Tag Archives: community

Images from Nottingham National Kitchen, 16 June 2017

My national project to rediscover the public feeding schemes of 100 years ago hit the road again last Friday, when over 100 people in Nottingham were fed for free from a menu 100 years old. We had a jazz band, we had music hall numbers, we dressed up and danced and ate. And all in a stunning Victorian venue designed by renowned architect Watson Fothergill http://www.watsonfothergill.co.uk/

The idea is to highlight how social eating is superior to the basic food bank model and how we can learn a lot from how the government did things 100 years ago. So we fed 100 people food from 100 years ago, including period dishes ‘wet nelly’ and ‘trench cake’.

The local television coverage of the evening is accessible here: https://nottstv.com/programme/social-eating-experiment-takes-locals-back-world-war-one-19-06-17/

The point was to rediscover social eating in an area of nottingham (St Anne’s) with a high food bank dependency and a very diverse demographic. The event was held in the city’s Pakistan Community Centre and involved some fairly diverse groups of people including a choir for children with special needs. We teamed up with Marsha Smith of Super Kitchen and ‘Pulp Friction’ (a Nottingham-based charity for young adults with learning disabilities) and the floor was run by Hospitality guru Dr Clay Gransden, ensuring the night provided an opportunity for young adults with learning disabilities to learn transferable skills for the industry (front of house, table service etc).

The entire project has now been nominated for the Royal Historical Society’s Public History Award 2017 and so was judged on the evening by Professor John Tosh (Royal Historical Society).

All the below images are reproduced by kind permission of Richard Mowberry:

 

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French reforms welcome; let’s not privatise waste food

Last week came the brilliant news that the French have made it illegal to throw away any food considered edible. Supermarkets and other food businesses will now have to give this food to charities combating food poverty: http://www.theguardian.com/world/2015/may/25/french-supermarkets-donate-food-waste-global-law-campaign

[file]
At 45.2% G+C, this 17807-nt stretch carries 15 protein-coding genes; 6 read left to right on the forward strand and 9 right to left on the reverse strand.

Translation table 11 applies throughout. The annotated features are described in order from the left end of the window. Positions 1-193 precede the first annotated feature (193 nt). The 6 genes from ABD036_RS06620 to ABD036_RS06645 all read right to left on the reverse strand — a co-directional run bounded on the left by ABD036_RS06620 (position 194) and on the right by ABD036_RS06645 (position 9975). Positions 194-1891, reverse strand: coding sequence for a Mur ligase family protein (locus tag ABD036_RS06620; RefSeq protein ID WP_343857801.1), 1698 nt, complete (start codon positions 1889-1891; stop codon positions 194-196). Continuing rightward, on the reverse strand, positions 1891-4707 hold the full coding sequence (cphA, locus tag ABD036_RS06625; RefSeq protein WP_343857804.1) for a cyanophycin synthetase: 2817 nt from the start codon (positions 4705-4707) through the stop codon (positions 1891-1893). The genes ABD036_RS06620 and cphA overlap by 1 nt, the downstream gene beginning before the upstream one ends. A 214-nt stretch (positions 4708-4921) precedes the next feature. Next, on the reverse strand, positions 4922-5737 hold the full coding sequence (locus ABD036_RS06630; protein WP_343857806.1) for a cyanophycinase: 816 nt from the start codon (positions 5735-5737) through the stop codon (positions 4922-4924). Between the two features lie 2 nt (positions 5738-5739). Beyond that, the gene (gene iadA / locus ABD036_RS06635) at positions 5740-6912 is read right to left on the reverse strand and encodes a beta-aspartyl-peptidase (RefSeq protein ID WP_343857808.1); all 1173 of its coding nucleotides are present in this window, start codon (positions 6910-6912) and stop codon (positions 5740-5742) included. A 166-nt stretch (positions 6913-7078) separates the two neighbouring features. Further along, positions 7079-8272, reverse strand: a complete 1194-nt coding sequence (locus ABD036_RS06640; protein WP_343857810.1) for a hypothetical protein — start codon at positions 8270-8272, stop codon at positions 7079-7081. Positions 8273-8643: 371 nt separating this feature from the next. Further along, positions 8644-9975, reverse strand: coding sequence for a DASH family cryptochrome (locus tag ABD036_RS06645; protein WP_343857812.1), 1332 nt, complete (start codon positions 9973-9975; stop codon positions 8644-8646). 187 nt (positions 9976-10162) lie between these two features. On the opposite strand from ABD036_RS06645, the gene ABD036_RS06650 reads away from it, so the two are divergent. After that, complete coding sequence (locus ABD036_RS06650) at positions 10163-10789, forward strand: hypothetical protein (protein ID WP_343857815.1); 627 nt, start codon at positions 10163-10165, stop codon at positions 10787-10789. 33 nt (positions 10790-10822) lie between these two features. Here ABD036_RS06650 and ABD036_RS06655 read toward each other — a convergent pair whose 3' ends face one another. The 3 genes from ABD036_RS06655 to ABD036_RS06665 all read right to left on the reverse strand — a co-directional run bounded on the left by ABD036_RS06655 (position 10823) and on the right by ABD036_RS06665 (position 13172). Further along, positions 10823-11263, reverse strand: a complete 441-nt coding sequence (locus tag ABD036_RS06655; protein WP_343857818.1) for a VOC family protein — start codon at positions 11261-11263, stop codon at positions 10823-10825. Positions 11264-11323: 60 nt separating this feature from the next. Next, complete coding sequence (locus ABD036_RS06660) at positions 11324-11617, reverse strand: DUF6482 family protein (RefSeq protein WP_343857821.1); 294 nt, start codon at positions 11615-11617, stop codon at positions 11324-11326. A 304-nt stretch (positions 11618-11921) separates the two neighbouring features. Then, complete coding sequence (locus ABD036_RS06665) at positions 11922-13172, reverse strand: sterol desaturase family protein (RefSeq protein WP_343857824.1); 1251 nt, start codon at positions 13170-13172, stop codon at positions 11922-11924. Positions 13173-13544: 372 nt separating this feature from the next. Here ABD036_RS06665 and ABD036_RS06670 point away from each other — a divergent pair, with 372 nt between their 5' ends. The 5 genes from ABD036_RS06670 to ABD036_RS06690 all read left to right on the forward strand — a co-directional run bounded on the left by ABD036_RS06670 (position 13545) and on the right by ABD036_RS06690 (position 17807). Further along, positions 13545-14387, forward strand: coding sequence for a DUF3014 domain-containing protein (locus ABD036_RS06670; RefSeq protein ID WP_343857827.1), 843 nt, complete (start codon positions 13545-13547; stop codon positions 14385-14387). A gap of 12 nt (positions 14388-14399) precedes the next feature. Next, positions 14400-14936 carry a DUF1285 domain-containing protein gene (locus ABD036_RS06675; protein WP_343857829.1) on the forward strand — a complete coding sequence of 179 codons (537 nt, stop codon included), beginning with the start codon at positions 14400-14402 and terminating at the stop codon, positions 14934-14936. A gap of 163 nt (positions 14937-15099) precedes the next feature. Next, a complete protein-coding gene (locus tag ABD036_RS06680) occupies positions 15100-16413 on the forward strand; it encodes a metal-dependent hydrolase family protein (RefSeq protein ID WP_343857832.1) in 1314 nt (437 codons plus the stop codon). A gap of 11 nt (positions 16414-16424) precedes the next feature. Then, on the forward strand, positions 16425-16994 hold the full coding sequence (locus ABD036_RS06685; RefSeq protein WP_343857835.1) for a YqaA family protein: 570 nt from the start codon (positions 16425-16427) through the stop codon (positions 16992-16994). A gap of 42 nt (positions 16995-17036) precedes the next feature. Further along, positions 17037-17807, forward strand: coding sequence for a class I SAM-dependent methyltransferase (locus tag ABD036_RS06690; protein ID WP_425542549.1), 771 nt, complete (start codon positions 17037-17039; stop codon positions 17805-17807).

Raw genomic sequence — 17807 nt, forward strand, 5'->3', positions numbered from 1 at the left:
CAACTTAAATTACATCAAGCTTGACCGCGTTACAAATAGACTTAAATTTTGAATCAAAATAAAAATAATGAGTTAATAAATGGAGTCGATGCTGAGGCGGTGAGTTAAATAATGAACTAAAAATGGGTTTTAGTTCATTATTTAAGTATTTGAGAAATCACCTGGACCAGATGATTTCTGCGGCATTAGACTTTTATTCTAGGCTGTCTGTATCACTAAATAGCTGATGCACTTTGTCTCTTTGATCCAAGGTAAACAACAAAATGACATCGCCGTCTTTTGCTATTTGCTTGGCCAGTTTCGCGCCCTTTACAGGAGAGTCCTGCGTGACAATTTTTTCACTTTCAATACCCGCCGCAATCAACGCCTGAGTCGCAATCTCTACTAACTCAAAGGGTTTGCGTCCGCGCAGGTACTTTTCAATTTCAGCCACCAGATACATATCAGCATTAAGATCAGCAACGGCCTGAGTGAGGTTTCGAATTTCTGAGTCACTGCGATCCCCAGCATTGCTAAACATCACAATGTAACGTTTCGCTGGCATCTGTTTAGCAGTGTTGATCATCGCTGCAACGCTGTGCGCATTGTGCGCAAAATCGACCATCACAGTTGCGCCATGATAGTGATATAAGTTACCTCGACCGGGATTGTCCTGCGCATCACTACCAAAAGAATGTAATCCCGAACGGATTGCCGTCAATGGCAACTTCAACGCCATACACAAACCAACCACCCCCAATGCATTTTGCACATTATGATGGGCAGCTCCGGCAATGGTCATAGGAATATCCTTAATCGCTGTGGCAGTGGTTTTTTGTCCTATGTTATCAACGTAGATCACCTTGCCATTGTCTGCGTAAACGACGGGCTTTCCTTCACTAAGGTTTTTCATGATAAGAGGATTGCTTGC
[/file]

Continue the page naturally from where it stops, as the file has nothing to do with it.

Viva la revolution! Good on you, France! Good on you, Arash Derambarsh (the man who pushed for this, pictured below).  

 Let’s hope the scheme is a full success and doesn’t get watered down or, even worse, tourner au vinaigre.
So any chance of this catching on here? Any similar legislation in Britain would be most welcome. Underlining the meanness of some approaches to food waste in this country, supermarkets here lock their bins away so that people can’t even scavenge from them. Tight fisted. Greedy. Selfish.

In much of continental Europe, by contrast, even large corporations leave their bins accessible, signalling an openness to the idea of their food waste being taken by those who might need it; now France has led the way in ensuring corporate giants are forced to take food waste seriously.
If we were to adopt similar laws here, the greatest beneficiaries would presumably be the Trussell Trust. In Britain, media commentary on the food poverty issue is monopolised by the Trussell Trust, which runs around half of the food banks operational here. There’s a conspicuous lack of alternative voices on the food poverty issue in this country. Hence, food banks are seen as the solution.  

 But in previous posts, I’ve written about how food banks are simply not a sustainable solution to food poverty. Food isn’t fresh a lot of the time. Cookery skills aren’t addressed. Despite the admirable spirit of voluntarism, Hand outs, not community, is the ethic. They take risk and responsibility away from supermarkets and politicians. Sure, supermarkets already donate waste food by running food bank collections here. But this does not include FRESH fruit and veg. That would be a lot more difficult to manage, you see. Far easier to chuck away the fresh stuff and give non-perishables to food banks.

So if similar laws were adopted here, they should have to ensure that a greater cross section of community food projects receive waste food – projects which go beyond emergency food provision and look to longer term solutions to poverty, sustainability in food and community cohesion.

Food waste shouldn’t be privatised

Which brings me to current food waste service providers FareShare.

They, like the Trussell, enjoy something of a monopoly on food waste. The model involves community organisations, food banks etc signing up. Then FareShare collects waste food from supermarkets and drops it to you.